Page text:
"The atheists ... maintain that a religion that has to be learnt from books written by men cannot be a true one. But they don't seem to see that besides printed books ... God has given us as one step the great Book of Nature to read; and they cannot say that there is untruth there - the facts stand before them ... I do not suggest Nature Study as a form of worship or as a substitute for religion, but I advocate the understanding of Nature as a step, in certain cases, towards gaining religion" (Rovering to Success, Robert Baden-Powell, 1930, p. 181).

 

"Where a man cannot conscientiously take the line required, his one manly course is to put it straight to his Commissioner or to Headquarters, and if we cannot meet his views, then to leave the work. He goes into it in the first place with his eyes open, and it is scarcely fair if afterwards, because he finds the details do not suit him, he complains that it is the fault of the Executive" (Baden-Powell, Aids to Scoutmastership)

 

http://clipart.usscouts.org/ScoutDoc/FAQs/f02_rsi.txt

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I'm not knowledgeable enough about the man's writings to trade quotes with you, so I won't even try to do that.

 

In any event, my point wasn't about a basic belief in a god/God. As others have commented, there are ways that Scout policy could be interpreted to allow "as big a tent" as possible. My point was more about BSA's seeming efforts to define itself as a religious organization with policies reflecting the beliefs of some particular religious groups. That's what I think B-P would have had an issue with.

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Didn't B-P write the "Outlander's promise" as an alternative promise for Scouts, removing the King/Queen and god references, as an alternative promise for Scouts who couldn't or wouldn't take the original promise?

 

Scout Promise (UK version)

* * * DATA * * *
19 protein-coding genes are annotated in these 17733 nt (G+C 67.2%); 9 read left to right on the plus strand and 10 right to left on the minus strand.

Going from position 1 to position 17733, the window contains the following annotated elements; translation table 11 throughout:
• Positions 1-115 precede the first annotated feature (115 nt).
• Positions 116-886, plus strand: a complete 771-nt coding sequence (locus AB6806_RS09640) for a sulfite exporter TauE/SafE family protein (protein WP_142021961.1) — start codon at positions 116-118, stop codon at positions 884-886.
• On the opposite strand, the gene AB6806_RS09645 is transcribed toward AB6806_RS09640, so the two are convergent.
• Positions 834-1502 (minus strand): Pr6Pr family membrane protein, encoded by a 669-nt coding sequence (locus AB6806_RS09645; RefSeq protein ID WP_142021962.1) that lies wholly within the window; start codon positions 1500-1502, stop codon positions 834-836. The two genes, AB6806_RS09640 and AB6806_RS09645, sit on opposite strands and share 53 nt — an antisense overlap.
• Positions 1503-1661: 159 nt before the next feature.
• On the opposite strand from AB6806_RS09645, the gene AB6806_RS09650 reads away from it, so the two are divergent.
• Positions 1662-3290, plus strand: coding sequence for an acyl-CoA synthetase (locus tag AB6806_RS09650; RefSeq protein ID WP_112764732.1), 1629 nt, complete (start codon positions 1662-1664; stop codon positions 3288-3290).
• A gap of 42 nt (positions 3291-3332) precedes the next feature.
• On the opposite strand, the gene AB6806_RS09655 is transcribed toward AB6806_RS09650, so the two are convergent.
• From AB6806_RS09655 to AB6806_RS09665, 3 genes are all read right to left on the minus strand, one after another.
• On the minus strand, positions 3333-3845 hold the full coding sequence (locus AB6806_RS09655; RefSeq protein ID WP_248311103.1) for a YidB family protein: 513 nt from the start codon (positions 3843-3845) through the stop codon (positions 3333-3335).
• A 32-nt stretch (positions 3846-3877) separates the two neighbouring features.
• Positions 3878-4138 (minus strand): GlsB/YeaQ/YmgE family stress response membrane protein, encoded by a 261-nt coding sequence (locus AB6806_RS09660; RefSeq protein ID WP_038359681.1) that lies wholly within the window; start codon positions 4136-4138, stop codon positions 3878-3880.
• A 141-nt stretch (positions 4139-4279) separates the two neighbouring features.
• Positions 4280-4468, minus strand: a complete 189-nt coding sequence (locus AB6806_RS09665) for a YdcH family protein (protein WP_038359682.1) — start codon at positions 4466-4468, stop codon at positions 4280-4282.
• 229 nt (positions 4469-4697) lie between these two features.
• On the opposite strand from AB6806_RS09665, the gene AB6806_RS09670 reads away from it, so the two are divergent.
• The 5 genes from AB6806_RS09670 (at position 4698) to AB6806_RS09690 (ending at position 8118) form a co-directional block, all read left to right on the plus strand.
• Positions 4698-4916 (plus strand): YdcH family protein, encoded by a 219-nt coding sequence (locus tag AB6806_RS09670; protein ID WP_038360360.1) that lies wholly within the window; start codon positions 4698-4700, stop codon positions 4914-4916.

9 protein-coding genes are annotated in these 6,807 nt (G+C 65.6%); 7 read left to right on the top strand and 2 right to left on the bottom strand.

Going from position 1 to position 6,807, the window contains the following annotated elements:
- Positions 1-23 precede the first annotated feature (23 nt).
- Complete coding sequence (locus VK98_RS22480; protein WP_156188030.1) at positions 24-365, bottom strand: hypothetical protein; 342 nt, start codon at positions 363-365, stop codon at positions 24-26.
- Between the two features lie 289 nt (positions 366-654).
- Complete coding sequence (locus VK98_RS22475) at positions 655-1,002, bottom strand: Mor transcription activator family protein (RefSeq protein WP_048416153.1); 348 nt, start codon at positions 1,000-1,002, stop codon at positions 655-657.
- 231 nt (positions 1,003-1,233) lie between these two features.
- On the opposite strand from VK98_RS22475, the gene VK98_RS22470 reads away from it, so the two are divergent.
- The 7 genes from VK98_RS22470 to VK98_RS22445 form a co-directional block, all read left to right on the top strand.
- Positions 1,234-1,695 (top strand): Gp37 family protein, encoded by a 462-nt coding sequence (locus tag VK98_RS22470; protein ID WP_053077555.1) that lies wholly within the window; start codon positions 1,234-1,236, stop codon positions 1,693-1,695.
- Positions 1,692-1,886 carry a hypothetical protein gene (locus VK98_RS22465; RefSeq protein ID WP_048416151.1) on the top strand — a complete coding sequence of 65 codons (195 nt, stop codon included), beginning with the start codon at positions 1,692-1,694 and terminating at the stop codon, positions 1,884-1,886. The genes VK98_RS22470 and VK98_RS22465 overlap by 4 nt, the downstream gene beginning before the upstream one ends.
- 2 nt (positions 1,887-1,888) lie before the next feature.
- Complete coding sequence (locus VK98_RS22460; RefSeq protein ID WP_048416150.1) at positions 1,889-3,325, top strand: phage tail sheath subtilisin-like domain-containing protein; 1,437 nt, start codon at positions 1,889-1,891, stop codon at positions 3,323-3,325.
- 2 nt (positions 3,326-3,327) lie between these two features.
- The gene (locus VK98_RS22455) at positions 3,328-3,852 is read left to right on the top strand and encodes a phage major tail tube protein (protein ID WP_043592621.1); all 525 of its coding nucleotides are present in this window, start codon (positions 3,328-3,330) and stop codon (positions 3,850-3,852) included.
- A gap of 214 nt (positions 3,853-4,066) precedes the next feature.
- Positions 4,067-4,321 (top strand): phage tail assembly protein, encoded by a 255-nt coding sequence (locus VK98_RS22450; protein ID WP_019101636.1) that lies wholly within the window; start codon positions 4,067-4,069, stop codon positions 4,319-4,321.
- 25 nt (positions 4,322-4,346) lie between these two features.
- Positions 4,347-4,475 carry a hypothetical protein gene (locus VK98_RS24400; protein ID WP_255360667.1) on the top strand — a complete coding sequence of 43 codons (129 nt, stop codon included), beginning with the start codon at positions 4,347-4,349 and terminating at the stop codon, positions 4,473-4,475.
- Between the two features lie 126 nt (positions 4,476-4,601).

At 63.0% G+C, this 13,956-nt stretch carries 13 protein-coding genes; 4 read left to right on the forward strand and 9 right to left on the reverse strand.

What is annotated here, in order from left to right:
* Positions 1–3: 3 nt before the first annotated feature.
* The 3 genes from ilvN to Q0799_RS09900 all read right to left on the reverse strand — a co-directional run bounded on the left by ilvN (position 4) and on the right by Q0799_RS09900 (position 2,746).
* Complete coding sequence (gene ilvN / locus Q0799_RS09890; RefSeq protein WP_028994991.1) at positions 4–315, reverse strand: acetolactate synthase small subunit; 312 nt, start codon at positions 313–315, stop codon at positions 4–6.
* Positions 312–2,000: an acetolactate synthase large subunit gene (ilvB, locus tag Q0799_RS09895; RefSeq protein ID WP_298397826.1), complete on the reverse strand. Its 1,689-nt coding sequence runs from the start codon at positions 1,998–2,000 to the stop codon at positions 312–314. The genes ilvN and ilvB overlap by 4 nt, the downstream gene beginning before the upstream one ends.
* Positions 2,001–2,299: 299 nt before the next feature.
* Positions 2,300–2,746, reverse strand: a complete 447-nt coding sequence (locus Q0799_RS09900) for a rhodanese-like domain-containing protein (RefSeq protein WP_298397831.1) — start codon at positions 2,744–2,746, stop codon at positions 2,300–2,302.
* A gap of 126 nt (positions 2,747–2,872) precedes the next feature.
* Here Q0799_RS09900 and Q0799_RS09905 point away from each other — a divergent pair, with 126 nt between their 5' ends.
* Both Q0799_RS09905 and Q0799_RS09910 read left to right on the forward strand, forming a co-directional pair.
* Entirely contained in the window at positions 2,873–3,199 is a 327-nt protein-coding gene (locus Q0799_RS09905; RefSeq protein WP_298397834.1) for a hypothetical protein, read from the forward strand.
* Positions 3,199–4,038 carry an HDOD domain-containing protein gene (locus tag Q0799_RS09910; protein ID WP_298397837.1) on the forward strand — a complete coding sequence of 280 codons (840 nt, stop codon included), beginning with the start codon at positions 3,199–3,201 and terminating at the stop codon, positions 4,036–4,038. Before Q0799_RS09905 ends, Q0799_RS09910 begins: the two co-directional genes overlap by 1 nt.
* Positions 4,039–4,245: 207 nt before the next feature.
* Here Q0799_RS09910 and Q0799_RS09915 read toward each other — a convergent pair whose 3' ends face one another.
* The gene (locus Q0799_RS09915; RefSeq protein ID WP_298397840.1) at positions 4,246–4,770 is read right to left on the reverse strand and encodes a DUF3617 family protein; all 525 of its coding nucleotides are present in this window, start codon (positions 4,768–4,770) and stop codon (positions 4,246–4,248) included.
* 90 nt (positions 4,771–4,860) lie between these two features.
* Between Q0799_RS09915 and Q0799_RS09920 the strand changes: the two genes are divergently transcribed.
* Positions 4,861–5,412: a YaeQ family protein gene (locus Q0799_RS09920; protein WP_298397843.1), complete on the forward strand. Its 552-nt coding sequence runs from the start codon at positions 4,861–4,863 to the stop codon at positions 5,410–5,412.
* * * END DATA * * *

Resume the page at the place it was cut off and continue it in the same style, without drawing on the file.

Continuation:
On my honour, I promise that I will do my best,

To do my duty to God and to the Queen (or King),

To help other people,

And to keep the Scout Law.

 

The Outlander Promise

 

On my honour, I promise that I will do my best,

To render service to my country;

To help other people,

And to keep the Scout Law.

 

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According to Wikipedia:

 

"Baden-Powell wrote this alternative oath called the Outlander Promise for Scouts who could not, for reasons of conscience, recognize a duty to a King, for individuals or members of religions that do not worship a deity, and for members of orthodox religions that do not use the name of God in secular settings."

 

It seems it intended to cover religions that didn't worship a diety (such as Budhism) or those that don't use the word god in certain settings. I don't see any mention of atheists so it doesn't appear to be inconsistent with BP's belief in the importance of religion.

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But the BSA doesn't kick out kids who don't belong to a religion, they kick out kids who don't believe in at least one god, so the BSA's policies don't seem to agree with B-P's tradition. The BSA doesn't care if a kid is a Buddhist - if he doesn't believe in at least one god also, he's kicked out.

 

And if B-P intended to keep out kids who didn't belong to a religion (which I don't think you can show), that would also differ from current BSA policy.

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"In your opinion, what exactly is BSA doing that B-P would not have "had in mind"? "

 

I don't mean to answer for anyone, but while not necessarily the BSA, some members of the BSA, including some in this forum, have referred to the BSA as a "Christian" organization. The BSA's own declaration of Religious Principles makes it clear the BSA is not a Christian organization and is open to all that have faith in a higher power, however they percieve it. It is the notion that the BSA and it's values are based on one particular faith that I think BP would have an issue with.